It’s only early August, but summer is already spiraling toward its close ever more swiftly, like one of those disappearing wormhole effects in a sci-fi TV show.
I return to a grown-up job at the end of next week, and while I realize there is much to be gained by resuming a more regulated schedule, I am pre-grieving these freeform, unstructured days. And, as always, I’m wondering what the hell happened to that broad expanse of time that stretched before me in June? Specifically, what happened to the list of projects I happily fantasized would come to fruition?
Easy answer: the same thing that always happens to a project or goal when you fantasize about it rather than setting action steps and deadlines that culminate in the completion of a goal. That is, nothing.
Well, not nothing, not entirely. A lot of incubation is taking place, a good deal of inner churn and visualizing and otherwise intangible preparation. Like a duck, I look unruffled on the surface, but underneath there’s a lot going on, and somehow I progress across the lake.
That’s the hope, anyway. And after this much time in my own company, I have learned that as my schedule packs up, I get more done than in those periods where I am awash in unstructured hours. Like they say, if you want something done, assign it someone who’s busy. The projects will get done when I’m back in “doing” mode. I’ll get there, this I know. My internal engines are even now gearing up to resume their normal speed.
But I also know that there comes a point where, if I keep on spinning, my orbit destabilizes. If I don’t slow down and free-float on a cyclical basis, I crash. Knowing this helps me relax about relaxing, although it’s not my native state. Like exercise, I do it because I know it’s good for me, and I’l feel lousy if I don’t.
So, that audio book that I want to produce? The next rewrite on my WIP novel? The second short story collection? Those will resume production once I’ve achieved velocity. Meanwhile, the trick is to savor the remaining pre-launch days without lapsing into torpor or online shoe shopping.
One thing I’m doing in the interregnum is to challenge myself to a writing game. There are a zillion games and prompts and exercises for writers out there in the regions of the Interwebs, but this one is my own invention. At least I think it is. Here’s how it works: whatever else I’m working on for the day (yes, these are the summer doldrums, but that doesn’t mean I’m not chipping away at things; I’m just doing so without deadlines breathing down my neck), I set aside time to do the following:
- Find my journal (I have this unconscious habit of hiding it from myself)
- And a pen (ditto)
- Begin telling a story, with only the murkiest idea of what it might be about
- Write three pages (handwritten): no less, and no more
- End on a cliffhanger
- Put it down and don’t think about it
- Repeat daily until the story ends
Ideally, I do this first thing in the morning, and I do it rapidly without self-editing. But that doesn’t always happen; sometimes I don’t get to it until evening, and sometimes I dither over my word choices. As long as I adhere to #1-7, I’m still in the game. When it ends, I win.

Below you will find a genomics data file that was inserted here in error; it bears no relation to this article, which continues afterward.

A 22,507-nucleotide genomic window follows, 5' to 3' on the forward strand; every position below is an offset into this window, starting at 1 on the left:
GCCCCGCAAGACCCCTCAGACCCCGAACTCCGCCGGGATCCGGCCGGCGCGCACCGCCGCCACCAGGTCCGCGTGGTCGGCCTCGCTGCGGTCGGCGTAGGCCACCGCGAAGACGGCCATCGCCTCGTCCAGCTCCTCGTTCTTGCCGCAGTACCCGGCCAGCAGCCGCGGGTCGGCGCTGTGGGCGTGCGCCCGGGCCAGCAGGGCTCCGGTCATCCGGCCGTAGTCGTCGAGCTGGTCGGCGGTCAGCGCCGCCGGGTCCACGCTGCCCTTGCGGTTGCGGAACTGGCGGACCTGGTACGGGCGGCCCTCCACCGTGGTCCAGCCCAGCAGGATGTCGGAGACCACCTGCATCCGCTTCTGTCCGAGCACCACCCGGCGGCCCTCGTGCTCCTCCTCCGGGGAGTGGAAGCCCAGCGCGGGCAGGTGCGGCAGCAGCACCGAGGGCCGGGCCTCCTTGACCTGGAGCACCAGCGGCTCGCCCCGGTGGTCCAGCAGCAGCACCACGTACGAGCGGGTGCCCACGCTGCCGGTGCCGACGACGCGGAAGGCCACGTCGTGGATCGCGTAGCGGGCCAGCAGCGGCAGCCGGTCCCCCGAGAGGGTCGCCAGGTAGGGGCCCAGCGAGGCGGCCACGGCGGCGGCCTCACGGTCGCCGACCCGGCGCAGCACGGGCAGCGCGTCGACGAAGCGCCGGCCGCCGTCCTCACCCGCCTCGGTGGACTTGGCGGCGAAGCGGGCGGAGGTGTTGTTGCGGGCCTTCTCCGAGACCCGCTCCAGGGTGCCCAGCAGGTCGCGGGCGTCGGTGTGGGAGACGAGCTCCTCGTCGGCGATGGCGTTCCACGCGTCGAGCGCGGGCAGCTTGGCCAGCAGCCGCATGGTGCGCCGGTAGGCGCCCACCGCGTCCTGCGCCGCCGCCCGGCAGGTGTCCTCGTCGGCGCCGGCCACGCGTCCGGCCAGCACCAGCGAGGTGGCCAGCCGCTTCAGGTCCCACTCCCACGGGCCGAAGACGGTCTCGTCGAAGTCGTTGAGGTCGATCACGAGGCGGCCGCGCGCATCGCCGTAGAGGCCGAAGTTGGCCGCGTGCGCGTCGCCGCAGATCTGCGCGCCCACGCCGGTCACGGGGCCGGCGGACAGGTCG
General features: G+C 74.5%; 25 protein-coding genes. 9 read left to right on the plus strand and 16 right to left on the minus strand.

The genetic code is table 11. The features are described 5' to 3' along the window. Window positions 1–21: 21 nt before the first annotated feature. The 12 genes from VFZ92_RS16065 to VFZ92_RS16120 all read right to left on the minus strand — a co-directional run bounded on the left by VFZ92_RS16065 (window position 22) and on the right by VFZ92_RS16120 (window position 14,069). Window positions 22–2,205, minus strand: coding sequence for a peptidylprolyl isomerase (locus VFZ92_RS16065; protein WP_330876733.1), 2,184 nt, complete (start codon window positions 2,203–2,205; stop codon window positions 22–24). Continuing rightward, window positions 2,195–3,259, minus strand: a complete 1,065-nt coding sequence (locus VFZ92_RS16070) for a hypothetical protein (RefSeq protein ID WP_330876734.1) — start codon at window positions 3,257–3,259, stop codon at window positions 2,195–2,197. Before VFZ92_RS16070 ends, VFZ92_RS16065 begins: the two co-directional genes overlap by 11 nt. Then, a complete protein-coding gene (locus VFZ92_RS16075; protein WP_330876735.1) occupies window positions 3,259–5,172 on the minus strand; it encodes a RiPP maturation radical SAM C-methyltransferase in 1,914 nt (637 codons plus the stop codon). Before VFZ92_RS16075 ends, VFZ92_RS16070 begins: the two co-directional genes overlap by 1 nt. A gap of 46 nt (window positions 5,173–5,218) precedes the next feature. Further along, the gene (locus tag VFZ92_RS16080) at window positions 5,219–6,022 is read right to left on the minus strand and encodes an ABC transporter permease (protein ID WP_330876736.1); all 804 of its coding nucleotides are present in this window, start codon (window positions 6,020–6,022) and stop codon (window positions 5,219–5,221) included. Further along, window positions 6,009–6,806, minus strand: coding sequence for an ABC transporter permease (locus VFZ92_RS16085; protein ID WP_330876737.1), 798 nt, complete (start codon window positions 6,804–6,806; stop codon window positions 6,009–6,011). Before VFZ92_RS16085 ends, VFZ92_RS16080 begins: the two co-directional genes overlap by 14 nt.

What I like about this game is that it becomes increasingly challenging as it goes on. Characters I’d never thought of show up, and get themselves into situations I’d never dreamed of. And they establish relationships with each other, quite without my interference or even approval. Since I’m just experimenting, with no expectation of producing the next Pushcart Prize winner or even anything that will ever see the light of day, the most surprising things can happen. It’s not a big investment of time. It’s not like it’s keeping me from writing my magnum opus.
The game is an activity somewhere between practicing and playing. It prevents my storytelling muscles from becoming too slack, and it reminds me that writing, like reading, is pleasurable. If it weren’t, why would there be so many of us with our heads bent over our keyboards earnestly tapping away, when we could be shoe shopping online?
If you’re a writer, what do you do to keep yourself in tune when you’re not working on a major project? Writer or not, what do you do to recharge your creative batteries? Please leave a comment and share!
My major projects last so long that I can’t remember the last time I wasn’t working on one. When I get a lull I read more, beta more, and brainstorm more. (And play on Twitter more.)
All good things. And none of them shoe shopping!
All cheaper than shoe shopping, and they take less cupboard space. 🙂
As usual Jan you nailed it – and Me! Internet shoe shopping? Actually it was bathsuit shopping which will give you some idea of how easily I can be distracted. But seriously have you got a hidden camera somewhere in my house?!
So my solution to this on-going writer’s challenge was by no means cheap. I rented an office Without an internet connection! Of course there are ways around this. It’s
called Data Roaming which, I learned the hard way, can be an extremely costly way of cheating yourself. Now I just take the odd break – like now – to answer the irresistible call of Distraction! Rationed to 5 minutes!
I so admire you for renting a writing office. Maybe someday when I grow up . . .
I do appreciate how real you are Jan. A lot I can relate to.
It is so kind of you to say that, Scott. Also reassuring; there are moments when I think I might be imaginary 🙂
I keep myself in tune by blogging every week. Even if it sucks. Even if it’s just a list of links. It helps me practice writing to deadline.
Yep, me too. And I do my best not to pay attention to all the experts who insist I should be blogging three times a week, or five times, or every. Single. Day.
That way lies madness 🙂
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